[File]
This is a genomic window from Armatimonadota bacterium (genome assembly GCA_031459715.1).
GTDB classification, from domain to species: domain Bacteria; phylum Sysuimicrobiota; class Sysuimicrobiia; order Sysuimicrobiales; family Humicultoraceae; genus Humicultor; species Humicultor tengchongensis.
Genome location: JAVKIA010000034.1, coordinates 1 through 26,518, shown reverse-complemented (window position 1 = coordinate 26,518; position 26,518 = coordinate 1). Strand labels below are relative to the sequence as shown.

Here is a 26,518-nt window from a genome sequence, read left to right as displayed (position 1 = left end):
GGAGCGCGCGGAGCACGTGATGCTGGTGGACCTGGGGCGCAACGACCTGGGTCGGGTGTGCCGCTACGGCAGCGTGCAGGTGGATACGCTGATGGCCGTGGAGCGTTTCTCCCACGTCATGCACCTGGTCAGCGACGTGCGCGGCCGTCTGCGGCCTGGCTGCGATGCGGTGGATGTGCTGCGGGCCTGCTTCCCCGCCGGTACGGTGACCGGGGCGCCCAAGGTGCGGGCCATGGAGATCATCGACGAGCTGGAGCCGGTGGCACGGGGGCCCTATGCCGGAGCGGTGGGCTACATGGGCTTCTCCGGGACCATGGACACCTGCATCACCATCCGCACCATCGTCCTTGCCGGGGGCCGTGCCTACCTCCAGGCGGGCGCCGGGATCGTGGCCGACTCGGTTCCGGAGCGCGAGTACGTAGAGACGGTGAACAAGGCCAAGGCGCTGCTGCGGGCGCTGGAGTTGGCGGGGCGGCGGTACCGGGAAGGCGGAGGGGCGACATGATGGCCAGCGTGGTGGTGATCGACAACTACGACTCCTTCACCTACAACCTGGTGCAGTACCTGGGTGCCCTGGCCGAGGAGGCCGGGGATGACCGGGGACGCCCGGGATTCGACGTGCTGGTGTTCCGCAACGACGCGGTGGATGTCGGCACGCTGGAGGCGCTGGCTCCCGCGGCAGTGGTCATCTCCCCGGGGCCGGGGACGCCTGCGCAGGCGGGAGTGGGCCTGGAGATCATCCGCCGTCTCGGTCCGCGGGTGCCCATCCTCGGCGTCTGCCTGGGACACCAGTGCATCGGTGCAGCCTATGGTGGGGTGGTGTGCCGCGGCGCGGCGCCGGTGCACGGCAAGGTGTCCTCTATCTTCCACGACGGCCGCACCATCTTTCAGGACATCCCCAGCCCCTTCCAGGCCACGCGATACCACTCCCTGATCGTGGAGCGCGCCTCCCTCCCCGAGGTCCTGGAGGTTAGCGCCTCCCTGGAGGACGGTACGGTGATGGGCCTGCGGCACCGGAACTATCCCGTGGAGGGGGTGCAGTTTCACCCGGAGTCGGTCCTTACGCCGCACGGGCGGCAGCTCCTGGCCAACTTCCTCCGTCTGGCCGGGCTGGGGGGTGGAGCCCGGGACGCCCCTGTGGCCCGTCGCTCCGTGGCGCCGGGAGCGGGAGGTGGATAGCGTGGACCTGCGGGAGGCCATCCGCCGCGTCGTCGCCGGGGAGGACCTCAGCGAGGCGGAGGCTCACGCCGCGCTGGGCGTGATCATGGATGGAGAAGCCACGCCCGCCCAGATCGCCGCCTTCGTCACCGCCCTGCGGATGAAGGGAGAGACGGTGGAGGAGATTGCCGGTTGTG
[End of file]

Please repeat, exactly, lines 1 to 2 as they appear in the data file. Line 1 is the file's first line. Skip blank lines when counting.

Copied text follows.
This is a genomic window from Armatimonadota bacterium (genome assembly GCA_031459715.1).
GTDB classification, from domain to species: domain Bacteria; phylum Sysuimicrobiota; class Sysuimicrobiia; order Sysuimicrobiales; family Humicultoraceae; genus Humicultor; species Humicultor tengchongensis.